Benjamin touts her experience for 31st 1

Latoya Benjamin says she would not be “learning the job from scratch” if elected to the City Council.

Latoya Benjamin is nothing if not direct when asked why she considers herself the best candidate in what is a crowded field — with 10 hopefuls as of the Chronicle’s deadline — to replace Borough President-elect Donovan Richards (D-Laurelton) in the City Council’s 31st District.

“I have worked local, state and federal government,” the Southeast Queens native told the Chronicle in a recent interview. “People are going to need someone who knows how to navigate all three levels.”

Benjamin lays out a case to support that claim like the lawyer she once considered becoming.

Benjamin is a graduate of John Adams High School and began engaging in civic activities as a teenager. She attended Queensborough Community College in Bayside before enrolling at John Jay College, where she received a bachelor’s degree in public administration. She also earned a master’s degree in urban policy from Brooklyn College. In college Benjamin interned with the office of U.S. Rep. Gregory Meeks (D-Queens, Nassau).

She now serves as director of economic development for state Sen. James Sanders Jr. (D-South Ozone Park) and has been on the senator’s staff since 2016.

Benjamin talks with pride of serving on the campaign of the late Brooklyn District Attorney Kenneth Thompson in 2013, resulting in getting a job in his office. She eventually became an associate in the DA’s Office of Public Engagement.

She also has served as outreach director to the Second Chance Program for the National Action Network in Harlem.

“I’ve been active in this for 20 years,” she said. “I have the experience and the background. I’ve worked on policy. I have the vision and will make the effort to come forward in a bold way.”

Her first priority for legislation would draw from her healthcare and worker platforms.

“We definitely have to look into protections for essential workers,” Benjamin said. “Southeast Queens has a lot of essential workers. That’s the first place we have to look. We need to support unions, access to healthcare and hazardous duty pay. Covid is still a big threat, and they say we may be expecting a second wave.”

She wants to combine that with protections that will foster small businesses.

Every candidate for every office in the city has plans and proposals that will cost money. But Covid has decimated the public treasuries of both the city and the state by both blowing up expenses and cratering tax revenue.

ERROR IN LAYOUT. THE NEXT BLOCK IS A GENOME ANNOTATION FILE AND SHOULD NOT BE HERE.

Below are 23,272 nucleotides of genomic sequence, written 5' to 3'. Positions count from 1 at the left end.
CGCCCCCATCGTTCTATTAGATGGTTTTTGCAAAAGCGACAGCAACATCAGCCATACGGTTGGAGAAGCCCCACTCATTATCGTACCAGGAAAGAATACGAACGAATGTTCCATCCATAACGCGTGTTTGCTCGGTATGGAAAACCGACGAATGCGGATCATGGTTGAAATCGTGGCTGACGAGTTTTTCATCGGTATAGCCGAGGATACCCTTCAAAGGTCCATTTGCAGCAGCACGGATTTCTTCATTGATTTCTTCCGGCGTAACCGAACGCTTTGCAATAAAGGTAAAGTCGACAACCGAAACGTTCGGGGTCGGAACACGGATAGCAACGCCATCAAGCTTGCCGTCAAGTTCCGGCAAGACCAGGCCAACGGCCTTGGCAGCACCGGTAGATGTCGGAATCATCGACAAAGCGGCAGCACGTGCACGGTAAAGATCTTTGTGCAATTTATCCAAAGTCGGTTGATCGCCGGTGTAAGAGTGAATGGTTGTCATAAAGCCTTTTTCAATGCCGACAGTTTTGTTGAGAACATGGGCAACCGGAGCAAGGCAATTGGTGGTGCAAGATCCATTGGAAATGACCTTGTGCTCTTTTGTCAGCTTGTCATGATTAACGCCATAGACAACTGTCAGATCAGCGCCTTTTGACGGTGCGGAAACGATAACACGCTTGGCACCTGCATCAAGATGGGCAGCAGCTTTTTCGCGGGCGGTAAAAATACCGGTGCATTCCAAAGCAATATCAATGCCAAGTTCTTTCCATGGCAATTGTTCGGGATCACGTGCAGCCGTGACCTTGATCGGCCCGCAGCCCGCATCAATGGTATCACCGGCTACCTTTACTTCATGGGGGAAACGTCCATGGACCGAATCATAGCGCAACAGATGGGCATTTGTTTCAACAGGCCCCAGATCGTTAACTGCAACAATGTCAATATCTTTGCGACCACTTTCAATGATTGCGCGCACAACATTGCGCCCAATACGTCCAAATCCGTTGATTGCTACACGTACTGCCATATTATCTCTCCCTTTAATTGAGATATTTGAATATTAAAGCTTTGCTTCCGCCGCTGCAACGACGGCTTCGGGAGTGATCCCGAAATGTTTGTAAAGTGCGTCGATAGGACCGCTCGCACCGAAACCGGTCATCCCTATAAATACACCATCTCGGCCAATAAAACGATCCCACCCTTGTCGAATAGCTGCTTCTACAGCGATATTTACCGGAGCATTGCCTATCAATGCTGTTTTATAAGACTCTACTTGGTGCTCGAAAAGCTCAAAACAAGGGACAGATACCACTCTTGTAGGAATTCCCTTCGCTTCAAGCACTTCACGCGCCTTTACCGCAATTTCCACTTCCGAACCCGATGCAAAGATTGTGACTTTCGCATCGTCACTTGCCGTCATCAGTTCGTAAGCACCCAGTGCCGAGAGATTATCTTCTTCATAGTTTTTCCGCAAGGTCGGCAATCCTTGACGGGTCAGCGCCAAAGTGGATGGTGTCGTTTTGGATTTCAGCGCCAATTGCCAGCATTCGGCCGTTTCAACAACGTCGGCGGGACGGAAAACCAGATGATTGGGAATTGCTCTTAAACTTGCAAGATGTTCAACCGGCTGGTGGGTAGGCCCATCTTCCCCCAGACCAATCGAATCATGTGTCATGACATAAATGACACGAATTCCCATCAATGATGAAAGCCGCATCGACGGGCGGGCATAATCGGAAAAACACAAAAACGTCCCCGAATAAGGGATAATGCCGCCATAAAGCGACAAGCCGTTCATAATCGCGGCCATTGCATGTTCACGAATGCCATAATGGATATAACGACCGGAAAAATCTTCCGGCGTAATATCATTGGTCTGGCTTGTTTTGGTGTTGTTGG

Help from the federal government remains up in the air until at least the Jan. 5 runoff elections in Georgia that will determine the composition of the U.S. Senate.

Benjamin reiterated her experience at all three levels of government in terms of looking for grants and other means of funding city coffers up to and after the November 2021 city elections

“We’ll see what happens,” she said. “We’re going to have a new mayor, a new comptroller, half a new Council and a new borough president. People are going to need someone [on the Council] who’s not learning the job from scratch.”

She also does not foresee the desire or the need for massive spending cuts, saying she could not immediately identify a specific office, program or service in the city that needs to have its budget cut or eliminated.

“I’d like to see a bigger role played by the private sector,” she said, saying things like subsidies for large private businesses and industries should be looked at for cuts.

Her criminal justice platform incudes reforms she says would address the criminalization of poverty, homelessness and mental illness.

“In the Brooklyn DA’s office we ran programs that worked in some of the communities with the most violence,” she said. “We used forfeiture money for innovative youth programs. We can do that in Queens too ... about creating programs that address gun violence.”

On the subject of mental illness, while Mayor de Blasio’s Thrive NYC program has its critics for its combined massive price tag and lackluster results, Benjamin is not among them.

“Thrive NYC has allowed the community to have some important conversations in a safe environment,” she said.

With talk of mental illness leading to a discussion of homelessness and housing in general, Benjamin first takes issue with discussions of “affordable housing.”

“We need ‘attainable housing,’” she said. She favors eliminating subsidies for luxury housing construction, while incentivizing housing that can reasonably attract Southeast Queens residents, and attract others to come.

Asked to give de Blasio a letter grade, she gave the mayor mixed results, with a B for his first term, followed by a D for his second, particularly for the city’s initial response to the Covid pandemic.

“We didn’t have the testing and the [personal protective equipment] in time,” she said. “Nobody had a plan in place. And people died.”

Benjamin also gave the oft-embattled Schools Chancellor Richard Carranza a grade of B-.

“He’s tried to pull things together,” she said. “I think he has been trying to make up for years of problems at the [Department of Education] and problems left from previous administrations.”


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